¶8 In the meantime, England met with the management of KWTV and discussed the possibility of it underwriting and helping promote the booklet. England reported back that the station agreed to "bankroll" the project by buying enough copies to pay for the initial production of the work - estimated to be about 13,000 copies - and proceeds from sales exceeding this were to be the profit of the three man partnership.
¶9 Then it happened. In April of 1974, at one of their regular Saturday morning meetings, Shawn was abruptly informed he was no longer needed and the partnership was ended. The way it took place, explained Shawn, was that: "Larry and Gary and I - Larry was across the desk [and] started hinting around talking around the subject that we didn't need so many people in the partnership and keep in mind at this particular period of time the transcript was done, it was on the mag cards, it could be changed very simply.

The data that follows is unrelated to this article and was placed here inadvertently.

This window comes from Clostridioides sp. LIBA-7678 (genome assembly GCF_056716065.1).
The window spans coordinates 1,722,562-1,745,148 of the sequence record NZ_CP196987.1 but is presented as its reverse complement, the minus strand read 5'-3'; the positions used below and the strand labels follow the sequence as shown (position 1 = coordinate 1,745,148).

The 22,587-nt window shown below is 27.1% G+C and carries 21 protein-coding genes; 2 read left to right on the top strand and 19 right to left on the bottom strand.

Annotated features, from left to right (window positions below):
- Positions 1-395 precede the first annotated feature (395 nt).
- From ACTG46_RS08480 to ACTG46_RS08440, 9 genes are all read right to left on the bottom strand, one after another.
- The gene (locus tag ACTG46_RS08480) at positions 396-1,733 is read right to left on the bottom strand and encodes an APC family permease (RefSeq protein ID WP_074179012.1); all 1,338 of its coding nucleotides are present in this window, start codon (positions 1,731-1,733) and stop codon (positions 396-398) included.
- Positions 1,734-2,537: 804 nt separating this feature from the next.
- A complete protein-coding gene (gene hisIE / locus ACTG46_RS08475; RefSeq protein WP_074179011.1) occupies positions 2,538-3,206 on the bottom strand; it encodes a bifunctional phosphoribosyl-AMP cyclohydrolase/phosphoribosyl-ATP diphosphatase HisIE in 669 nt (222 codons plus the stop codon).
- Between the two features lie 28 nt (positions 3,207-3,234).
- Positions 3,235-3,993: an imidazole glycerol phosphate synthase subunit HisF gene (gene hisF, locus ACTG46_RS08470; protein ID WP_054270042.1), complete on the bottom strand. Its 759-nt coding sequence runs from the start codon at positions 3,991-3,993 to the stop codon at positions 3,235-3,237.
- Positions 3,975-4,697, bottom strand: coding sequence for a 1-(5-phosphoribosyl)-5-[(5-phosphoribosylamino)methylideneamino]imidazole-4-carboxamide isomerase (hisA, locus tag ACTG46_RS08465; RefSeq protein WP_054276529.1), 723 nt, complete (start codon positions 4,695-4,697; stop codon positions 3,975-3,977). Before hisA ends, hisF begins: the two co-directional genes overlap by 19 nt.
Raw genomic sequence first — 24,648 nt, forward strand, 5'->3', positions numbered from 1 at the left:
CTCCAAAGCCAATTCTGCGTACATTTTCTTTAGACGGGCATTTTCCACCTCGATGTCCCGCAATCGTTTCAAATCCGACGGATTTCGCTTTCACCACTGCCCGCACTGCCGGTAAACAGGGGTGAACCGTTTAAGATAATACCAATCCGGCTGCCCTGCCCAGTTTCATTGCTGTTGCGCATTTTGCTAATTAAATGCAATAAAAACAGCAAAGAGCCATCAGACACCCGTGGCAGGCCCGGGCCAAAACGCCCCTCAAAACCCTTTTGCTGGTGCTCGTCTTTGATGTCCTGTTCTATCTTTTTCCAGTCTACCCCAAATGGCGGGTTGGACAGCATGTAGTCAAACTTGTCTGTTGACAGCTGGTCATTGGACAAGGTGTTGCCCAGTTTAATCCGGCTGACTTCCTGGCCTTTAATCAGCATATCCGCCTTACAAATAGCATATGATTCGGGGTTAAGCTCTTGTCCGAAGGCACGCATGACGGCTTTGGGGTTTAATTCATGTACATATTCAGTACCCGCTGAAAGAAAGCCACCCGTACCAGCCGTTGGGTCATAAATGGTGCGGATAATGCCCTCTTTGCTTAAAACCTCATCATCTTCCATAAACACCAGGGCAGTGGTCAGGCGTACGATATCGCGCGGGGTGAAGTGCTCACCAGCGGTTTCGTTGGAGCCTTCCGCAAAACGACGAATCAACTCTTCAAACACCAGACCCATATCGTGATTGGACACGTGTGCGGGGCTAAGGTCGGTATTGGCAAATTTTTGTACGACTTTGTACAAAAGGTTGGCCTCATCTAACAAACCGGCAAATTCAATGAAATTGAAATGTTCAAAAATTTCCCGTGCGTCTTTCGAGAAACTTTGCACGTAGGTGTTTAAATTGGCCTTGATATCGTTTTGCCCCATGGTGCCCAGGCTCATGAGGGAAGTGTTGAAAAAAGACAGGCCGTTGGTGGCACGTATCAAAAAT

¶10 "We had at least a rough agreement with Channel 9 that they were going to produce the book, Larry told me that we didn't need your services anymore and of course, part of what I would have done would have been working in the marketing of the book after the initial distribution over the TV. He said we don't need you anymore."
¶11 "But," protested the dismayed plaintiff, "I [have] come this far with you, you know, we've got a partnership. Here we are, we are three months from making a profit on the thing and we can see the end of the tunnel so to speak and you are going to let me out half way . . . ." Shawn turned to England and said, "Is this the way you feel about it?"
¶12 "Yes," said England coolly.
¶13 Shawn, who said he "was just flat dumb-founded," recovered sufficiently to suggest that "we go ahead, that we split the profit on the initial market area, Channel 9 market area three ways like we had originally agreed to, planned to, and I said for that you can take me once we have done that, you can take the book and you can go to Texas with it, you can go to Minnesota with it, you can do what you want to with it at that time, but I have come too far in this thing to just be caught out in the cold."
¶14 "That is fair enough. We agree to that," said the other two partners according to Shawn. And at that point Shawn left.